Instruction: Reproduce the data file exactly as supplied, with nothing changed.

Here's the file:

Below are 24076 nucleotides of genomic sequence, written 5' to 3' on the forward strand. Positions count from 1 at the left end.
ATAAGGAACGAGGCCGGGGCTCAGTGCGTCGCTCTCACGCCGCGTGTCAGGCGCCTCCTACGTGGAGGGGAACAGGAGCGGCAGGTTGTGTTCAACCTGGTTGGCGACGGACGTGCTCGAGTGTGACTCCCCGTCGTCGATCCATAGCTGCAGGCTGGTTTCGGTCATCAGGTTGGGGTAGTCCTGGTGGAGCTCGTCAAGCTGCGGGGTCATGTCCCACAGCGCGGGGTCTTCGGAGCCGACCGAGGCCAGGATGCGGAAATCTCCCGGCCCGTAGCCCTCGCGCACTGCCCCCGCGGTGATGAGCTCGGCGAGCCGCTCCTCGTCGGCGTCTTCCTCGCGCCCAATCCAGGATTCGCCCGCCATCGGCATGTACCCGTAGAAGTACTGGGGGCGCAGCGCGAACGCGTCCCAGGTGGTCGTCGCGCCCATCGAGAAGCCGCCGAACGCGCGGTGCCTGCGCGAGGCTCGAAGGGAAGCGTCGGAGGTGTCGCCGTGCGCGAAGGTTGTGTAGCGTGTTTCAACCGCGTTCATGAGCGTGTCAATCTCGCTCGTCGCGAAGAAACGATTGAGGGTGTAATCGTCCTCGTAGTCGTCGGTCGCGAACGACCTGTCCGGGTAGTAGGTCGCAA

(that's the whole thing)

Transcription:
Below are 24076 nucleotides of genomic sequence, written 5' to 3' on the forward strand. Positions count from 1 at the left end.
ATAAGGAACGAGGCCGGGGCTCAGTGCGTCGCTCTCACGCCGCGTGTCAGGCGCCTCCTACGTGGAGGGGAACAGGAGCGGCAGGTTGTGTTCAACCTGGTTGGCGACGGACGTGCTCGAGTGTGACTCCCCGTCGTCGATCCATAGCTGCAGGCTGGTTTCGGTCATCAGGTTGGGGTAGTCCTGGTGGAGCTCGTCAAGCTGCGGGGTCATGTCCCACAGCGCGGGGTCTTCGGAGCCGACCGAGGCCAGGATGCGGAAATCTCCCGGCCCGTAGCCCTCGCGCACTGCCCCCGCGGTGATGAGCTCGGCGAGCCGCTCCTCGTCGGCGTCTTCCTCGCGCCCAATCCAGGATTCGCCCGCCATCGGCATGTACCCGTAGAAGTACTGGGGGCGCAGCGCGAACGCGTCCCAGGTGGTCGTCGCGCCCATCGAGAAGCCGCCGAACGCGCGGTGCCTGCGCGAGGCTCGAAGGGAAGCGTCGGAGGTGTCGCCGTGCGCGAAGGTTGTGTAGCGTGTTTCAACCGCGTTCATGAGCGTGTCAATCTCGCTCGTCGCGAAGAAACGATTGAGGGTGTAATCGTCCTCGTAGTCGTCGGTCGCGAACGACCTGTCCGGGTAGTAGGTCGCAA